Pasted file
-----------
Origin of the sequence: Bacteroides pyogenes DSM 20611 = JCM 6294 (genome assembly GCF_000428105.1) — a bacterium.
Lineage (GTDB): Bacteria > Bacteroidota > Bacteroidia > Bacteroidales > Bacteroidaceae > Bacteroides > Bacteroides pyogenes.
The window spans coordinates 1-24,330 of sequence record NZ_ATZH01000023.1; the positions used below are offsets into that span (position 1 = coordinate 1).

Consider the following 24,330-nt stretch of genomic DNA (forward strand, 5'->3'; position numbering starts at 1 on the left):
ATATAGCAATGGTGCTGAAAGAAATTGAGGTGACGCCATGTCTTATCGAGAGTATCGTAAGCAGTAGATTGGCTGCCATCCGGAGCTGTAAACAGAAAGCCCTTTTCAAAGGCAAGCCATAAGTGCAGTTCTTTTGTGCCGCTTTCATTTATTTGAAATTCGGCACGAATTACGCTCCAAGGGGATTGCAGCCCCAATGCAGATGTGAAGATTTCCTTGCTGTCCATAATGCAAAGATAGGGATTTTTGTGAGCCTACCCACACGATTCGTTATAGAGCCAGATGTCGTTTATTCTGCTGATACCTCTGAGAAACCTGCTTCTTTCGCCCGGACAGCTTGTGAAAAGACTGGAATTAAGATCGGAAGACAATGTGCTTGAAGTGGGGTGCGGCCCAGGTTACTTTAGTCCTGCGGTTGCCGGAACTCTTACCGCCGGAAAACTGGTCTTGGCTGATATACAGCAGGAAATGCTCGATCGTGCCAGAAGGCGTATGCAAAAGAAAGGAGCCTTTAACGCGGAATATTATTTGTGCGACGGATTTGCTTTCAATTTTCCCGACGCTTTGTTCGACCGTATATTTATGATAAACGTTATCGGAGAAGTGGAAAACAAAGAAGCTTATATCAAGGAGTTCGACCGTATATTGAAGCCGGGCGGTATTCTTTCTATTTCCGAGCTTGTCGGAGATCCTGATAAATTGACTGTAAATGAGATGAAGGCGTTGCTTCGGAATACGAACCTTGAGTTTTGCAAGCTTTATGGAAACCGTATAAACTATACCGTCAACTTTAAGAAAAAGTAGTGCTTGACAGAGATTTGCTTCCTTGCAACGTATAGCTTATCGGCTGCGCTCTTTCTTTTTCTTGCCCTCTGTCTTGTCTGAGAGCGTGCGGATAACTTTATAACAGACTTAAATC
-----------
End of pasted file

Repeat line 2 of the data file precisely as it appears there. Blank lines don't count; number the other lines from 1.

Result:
Lineage (GTDB): Bacteria > Bacteroidota > Bacteroidia > Bacteroidales > Bacteroidaceae > Bacteroides > Bacteroides pyogenes.